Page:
Every year, it seems the back-to-school shopping lists that parents get from their children’s teachers in advance of the first day of school get longer, more inflexible and expensive.
This is hardly an efficient way of addressing students’ and teachers’ needs, yet it’s become necessary. Why? Mostly because the state refuses to go the distance when it comes to providing money for education essentials.
The state gives districts 99 percent of what they need to provide top-quality education. It helps them build good schools, hire good teachers, buy the right books and state-of-the-art equipment, etc. Then it stints when it comes to making sure kids have notebooks to write in, erasers to correct their mistakes with, glue sticks to paste things in their notebooks, etc.
And it shortchanges them on stuff that, while not related to education, is still necessary — supplies needed to keep their classrooms clean and safe from communicable illnesses.
Teachers have long shelled out for some of these things because they know some of their students can’t afford them. And when it comes to something like a box of tissues, it can be a matter of personal survival: They don’t want to get sick any more than they want their students to.
And even though teachers can get a federal tax deduction for some of these materials, it’s still wrong to ask, or expect, them to be provided
In the tax-cap era, it’s also tough to ask the schools to. They can’t legally raise taxes to cover their true costs without sacrificing more-important things; and even if they could, school-budget voters probably wouldn’t let them.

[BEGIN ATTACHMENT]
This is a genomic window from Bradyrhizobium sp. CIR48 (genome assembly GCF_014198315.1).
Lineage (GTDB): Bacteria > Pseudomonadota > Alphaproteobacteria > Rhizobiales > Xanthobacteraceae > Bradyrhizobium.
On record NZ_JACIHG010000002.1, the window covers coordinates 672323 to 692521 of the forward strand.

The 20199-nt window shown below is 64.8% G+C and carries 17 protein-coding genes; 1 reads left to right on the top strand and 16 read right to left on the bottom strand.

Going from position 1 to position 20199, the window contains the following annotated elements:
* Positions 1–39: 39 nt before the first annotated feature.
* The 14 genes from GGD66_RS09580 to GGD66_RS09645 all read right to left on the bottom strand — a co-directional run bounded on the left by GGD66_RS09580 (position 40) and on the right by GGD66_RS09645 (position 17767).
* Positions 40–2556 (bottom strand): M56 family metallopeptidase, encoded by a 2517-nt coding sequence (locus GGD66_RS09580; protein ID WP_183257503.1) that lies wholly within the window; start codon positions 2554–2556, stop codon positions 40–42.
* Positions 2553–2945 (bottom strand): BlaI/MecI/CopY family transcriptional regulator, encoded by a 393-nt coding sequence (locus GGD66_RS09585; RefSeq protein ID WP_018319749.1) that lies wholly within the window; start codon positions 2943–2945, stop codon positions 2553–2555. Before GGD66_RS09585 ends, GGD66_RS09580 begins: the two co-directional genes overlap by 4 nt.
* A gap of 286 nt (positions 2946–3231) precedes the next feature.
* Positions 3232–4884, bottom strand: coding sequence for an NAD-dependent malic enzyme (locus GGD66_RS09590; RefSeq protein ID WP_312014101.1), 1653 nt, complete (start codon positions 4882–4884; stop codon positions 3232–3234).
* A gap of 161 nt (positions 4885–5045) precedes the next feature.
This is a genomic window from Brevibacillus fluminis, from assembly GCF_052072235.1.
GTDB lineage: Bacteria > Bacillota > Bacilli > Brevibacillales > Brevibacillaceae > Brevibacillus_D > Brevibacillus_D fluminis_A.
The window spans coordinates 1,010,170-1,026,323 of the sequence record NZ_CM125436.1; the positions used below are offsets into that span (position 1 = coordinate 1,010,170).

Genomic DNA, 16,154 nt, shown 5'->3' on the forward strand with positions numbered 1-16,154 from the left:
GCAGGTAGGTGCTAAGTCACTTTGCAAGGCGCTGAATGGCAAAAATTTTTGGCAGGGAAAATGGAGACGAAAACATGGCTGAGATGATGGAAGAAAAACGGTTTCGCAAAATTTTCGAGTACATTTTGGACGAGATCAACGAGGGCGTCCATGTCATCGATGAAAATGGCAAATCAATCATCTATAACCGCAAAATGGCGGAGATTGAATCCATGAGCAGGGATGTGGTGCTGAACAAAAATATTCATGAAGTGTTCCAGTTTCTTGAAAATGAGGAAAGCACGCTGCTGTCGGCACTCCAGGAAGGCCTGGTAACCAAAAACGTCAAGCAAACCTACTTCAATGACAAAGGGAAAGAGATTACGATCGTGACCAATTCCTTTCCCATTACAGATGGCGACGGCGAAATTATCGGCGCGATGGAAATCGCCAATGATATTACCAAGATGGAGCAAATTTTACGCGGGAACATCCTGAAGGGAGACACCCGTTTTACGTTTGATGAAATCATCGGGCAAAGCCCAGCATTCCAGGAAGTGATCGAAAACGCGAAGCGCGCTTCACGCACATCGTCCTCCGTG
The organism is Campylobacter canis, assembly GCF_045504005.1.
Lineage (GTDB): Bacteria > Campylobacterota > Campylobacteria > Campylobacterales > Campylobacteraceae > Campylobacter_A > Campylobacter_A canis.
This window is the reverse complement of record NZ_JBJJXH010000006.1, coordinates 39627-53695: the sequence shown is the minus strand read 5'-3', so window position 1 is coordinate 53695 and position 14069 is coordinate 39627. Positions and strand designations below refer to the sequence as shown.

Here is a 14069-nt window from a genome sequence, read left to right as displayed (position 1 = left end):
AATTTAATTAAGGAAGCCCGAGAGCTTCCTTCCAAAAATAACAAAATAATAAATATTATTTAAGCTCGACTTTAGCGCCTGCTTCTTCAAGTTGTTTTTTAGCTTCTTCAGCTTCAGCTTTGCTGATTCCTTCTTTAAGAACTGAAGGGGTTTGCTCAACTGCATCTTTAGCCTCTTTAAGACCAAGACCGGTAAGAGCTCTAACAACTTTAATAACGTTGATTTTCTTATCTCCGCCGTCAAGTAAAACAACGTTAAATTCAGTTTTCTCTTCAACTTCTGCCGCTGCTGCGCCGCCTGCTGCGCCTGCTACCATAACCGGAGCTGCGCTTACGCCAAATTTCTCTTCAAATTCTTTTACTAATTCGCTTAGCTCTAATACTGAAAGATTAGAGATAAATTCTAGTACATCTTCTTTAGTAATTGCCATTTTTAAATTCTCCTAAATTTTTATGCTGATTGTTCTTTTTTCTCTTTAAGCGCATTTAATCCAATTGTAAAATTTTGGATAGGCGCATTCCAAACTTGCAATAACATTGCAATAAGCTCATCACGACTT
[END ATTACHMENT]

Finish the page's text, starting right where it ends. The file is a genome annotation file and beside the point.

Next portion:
So teachers have increasingly been asking parents to plug this gap. It’s understandable to some extent, but every year it seems to get more out of hand. For example, it’s not enough to ask parents to buy No. 2 pencils; they have to be a particular brand?! And notebooks have to be color-coded? Give us a break!
It’s also become increasingly obvious that teachers’ wish lists are growing because they realize some parents can’t afford (or simply will refuse to buy) a lot of the stuff. And so they want the ones who can (or won’t) to make up for the others. That’s also understandable, because a shared supply pool ensures no one will be deprived, or stigmatized.
But it’s hardly fair to parents.
The state used to pay for a lot of these materials, and should resume doing so. It’s not only fairer, but cheaper, thanks to bulk purchasing.
And it would be a lot easier on parents, for whom back-to-school shopping is already enough of a costly nightmare.